I’ve always had a lot of respect for Shu Uemura Art of Hair and I love the concept. It’s like painting, you have a bowl, you mix things and you create … as they say, ‘The Art of Hair,’ and it is.
Daren Borthwick, Creative Director, Shu Uemura Art of Hair Australia
Leading Australian Session Stylist, Daren Borthwick is the new Creative Director of Shu Uemura Art of Hair Australia – a partnership armed and ready to raise the bar.
It’s likely you’re more familiar with the regular session work of Daren Borthwick than the man himself. He’s cool, classic and super talented, and despite influencing some of the world’s major hair moments from New York to Milan, Harpers to VOGUE, generally likes to operate behind the limelight, not before it. Like all genuine talent his success is based on skill, not bravado.
It is all this and more that painted Daren the ultimate candidate for the title of Shu Uemura Art of Hair Creative Director, Australia – the pair a pared back stroke of brilliance that in all their understated elegance, are geared to bring a real point of difference to local industry education and beyond.
“Yes, this is the first time I’ve been approached by a company and I feel like it’s right … basically I get to work with the brand and educate people on what I do, session work, and I get to do that in a really intimate, meaningful way, ” says Daren.
Daren’s journey with hair began at age 6 with rollers and a human hair wig, and has been an unconventional journey ever since.
“I always had a thing for hair, but I originally denied myself of this and thought I’d be a chef. This lasted a week and so I literally lined up around the block for the chance to apprentice at a salon in South Australia called Head Hunters … and got the job!”
Owned by a “crazy English couple” Daren bypassed cutting and got straight to work on hair extensions and, as dictated by the 90s, Boy George-style dreadlocks.
“They sold up and went to England, and all I knew were these crazy, alternative techniques … I didn’t know how to cut hair!”
Daren moved to a salon called Hedgehog where the owners, clearly seeing something special in the young artist, spent nights teaching Daren how to cut. He mastered the art but the editorial world kept knocking, a request to style the hair of 90’s pop sensation Black Box (Right on Time) for a festival gig (and later Kylie Minogue) making his calling clear.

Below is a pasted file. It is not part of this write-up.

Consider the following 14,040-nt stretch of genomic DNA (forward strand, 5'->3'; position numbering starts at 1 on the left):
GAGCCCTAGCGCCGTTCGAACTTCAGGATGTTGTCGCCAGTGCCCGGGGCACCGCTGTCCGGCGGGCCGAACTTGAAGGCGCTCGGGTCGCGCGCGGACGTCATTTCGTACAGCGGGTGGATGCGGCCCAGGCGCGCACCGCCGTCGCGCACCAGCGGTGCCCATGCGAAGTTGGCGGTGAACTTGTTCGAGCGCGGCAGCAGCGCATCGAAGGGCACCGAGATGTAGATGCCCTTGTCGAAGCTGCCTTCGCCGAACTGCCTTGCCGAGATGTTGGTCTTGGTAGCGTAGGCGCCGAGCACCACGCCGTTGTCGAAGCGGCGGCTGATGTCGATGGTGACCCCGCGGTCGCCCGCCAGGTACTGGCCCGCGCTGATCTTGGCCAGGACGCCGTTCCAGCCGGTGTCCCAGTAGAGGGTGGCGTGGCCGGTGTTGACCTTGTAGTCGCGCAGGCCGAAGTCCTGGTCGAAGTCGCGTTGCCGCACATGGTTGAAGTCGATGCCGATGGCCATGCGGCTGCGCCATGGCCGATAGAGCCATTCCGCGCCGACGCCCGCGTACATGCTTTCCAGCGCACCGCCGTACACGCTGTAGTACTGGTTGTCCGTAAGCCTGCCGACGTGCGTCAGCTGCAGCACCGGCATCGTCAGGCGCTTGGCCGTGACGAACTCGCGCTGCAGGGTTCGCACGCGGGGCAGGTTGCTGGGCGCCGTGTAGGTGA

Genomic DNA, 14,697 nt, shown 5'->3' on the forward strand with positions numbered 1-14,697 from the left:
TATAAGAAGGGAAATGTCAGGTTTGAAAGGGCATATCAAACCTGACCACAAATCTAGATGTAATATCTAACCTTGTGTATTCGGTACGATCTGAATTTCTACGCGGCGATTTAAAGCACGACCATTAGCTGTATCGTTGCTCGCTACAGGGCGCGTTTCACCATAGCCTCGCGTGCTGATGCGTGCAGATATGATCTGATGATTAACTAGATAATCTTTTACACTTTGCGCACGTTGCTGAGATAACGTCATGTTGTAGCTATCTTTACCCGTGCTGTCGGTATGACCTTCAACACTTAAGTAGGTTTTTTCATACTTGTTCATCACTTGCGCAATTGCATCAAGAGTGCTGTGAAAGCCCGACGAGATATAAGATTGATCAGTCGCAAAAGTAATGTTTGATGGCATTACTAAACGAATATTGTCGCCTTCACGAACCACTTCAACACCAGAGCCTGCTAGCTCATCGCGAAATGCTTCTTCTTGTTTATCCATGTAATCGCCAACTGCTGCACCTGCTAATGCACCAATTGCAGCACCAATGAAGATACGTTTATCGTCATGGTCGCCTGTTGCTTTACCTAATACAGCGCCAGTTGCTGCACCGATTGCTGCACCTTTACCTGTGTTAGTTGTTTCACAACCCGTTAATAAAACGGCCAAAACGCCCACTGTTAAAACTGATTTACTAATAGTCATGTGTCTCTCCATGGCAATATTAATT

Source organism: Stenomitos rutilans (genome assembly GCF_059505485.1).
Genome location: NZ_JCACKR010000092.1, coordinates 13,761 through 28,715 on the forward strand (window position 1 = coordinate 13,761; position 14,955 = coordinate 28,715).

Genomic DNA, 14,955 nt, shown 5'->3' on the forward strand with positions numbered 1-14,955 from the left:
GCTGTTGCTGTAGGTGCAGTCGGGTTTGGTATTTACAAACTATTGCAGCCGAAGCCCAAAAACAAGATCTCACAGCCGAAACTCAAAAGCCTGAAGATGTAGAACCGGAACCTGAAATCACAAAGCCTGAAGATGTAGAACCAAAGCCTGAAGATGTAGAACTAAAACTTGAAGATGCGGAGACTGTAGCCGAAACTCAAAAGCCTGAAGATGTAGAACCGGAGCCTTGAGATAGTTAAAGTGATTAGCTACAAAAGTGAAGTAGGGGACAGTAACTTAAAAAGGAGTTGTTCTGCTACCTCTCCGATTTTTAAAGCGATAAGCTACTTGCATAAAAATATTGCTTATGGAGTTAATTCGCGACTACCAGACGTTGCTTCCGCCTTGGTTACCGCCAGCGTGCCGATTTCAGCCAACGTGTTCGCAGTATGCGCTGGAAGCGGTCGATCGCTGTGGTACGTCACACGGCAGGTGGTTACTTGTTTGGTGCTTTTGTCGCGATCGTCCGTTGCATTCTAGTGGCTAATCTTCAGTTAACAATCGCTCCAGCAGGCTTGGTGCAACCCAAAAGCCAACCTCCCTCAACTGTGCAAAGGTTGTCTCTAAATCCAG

“Doing Black Box’s hair was my first ‘this is what I want to do, I want to work in editorial’ moment, and so after spending some time traveling, I packed up and moved to Sydney.”
Daren did it tough for several months, cold calling salons around the city – many who hung up in his ear – before a chance encounter with Renya Xydis’ then assistant landed him a job at Valonz (where he still operates one day a week on the floor). That was 17 years, countless shows, hundreds of editorial gigs, campaigns and celebrity moments ago. Today, Daren is considered one of the greatest session stylists this country has ever produced, and he has worked damn hard to get here. He has learned how to pull back on-set, use products in ways you would never think possible and bring the unexpected to ‘hair.’ The kind of experience and insight invaluable to any hairdresser, big or small, eager to make their mark and move up as an artist both in-salon and backstage. Experience that, for the first time ever, and intimate group of lucky Shu Uemura Art of Hair artists will have full access to.
“The workshop will go across two days and is designed to educate each attendee on essentially curating powerful imagery to build their profile on social media,” says Daren.
The team will start with an education session on social media and then move into a workshop with Daren where they are taken through three looks (per semester). There will be no stage and no microphones, just a tight team standing as they would backstage around a working artist – absorbing, learning, asking questions, collaborating, growing. Each team member will then elect one of the three looks to interpret one-on-one with Daren. Finally, the last day will see each attendee create their interpretation for capture on a professional photo-shoot with the final images ready for upload to social media.
“The looks are basically ideas, it’s not like ‘this is how you have to do it.’ I want to educate on how to create freely as an artist. We’ll be working through some freehand cutting, dry cutting and a series of workable textures from straight to curly and frizzy… I want to show the team that it’s about creating an image, not pulling the hair down at a particular angle, for example.”
And this is the beauty of Shu Uemura Art of Hair. It’s a brand of products, people and processes that act as a guideline, not a given. They’re as open to interpretation as you are – you’re the artist after all.
“What I love about the Shu Uemura Art of Hair product range is that it’s all about mixing so the texture possibilities are truly endless. For example Kengo Feather and Satin Design together are amazing,” says Daren.
“Yesterday I was requested to take a look from super polished to wet as though the model had just come from the beach. Now this hair had a LOT of hair spray in it, it was brushable but I could tell that if I wet it, it would be disastrous. So I completely drenched the hair in Shu Uemur Art of Hair Essence Absolue Nourishing Hair Oil and you should have seen it, it was such an incredible, luxurious finish – they loved it!”
Clever use of products and processes visible right here in the first Shu Uemura Art of Hair semester series, and as shot by fashion photographer Georges Antoni. A collection of images indicative of great things to come for the hand selected ‘Shu Cru’ lucky enough to learn each technique, twist of the wrist, unlikely production selection and session secret making each look a reality. ‘For art is not what you see, but what you make others see.’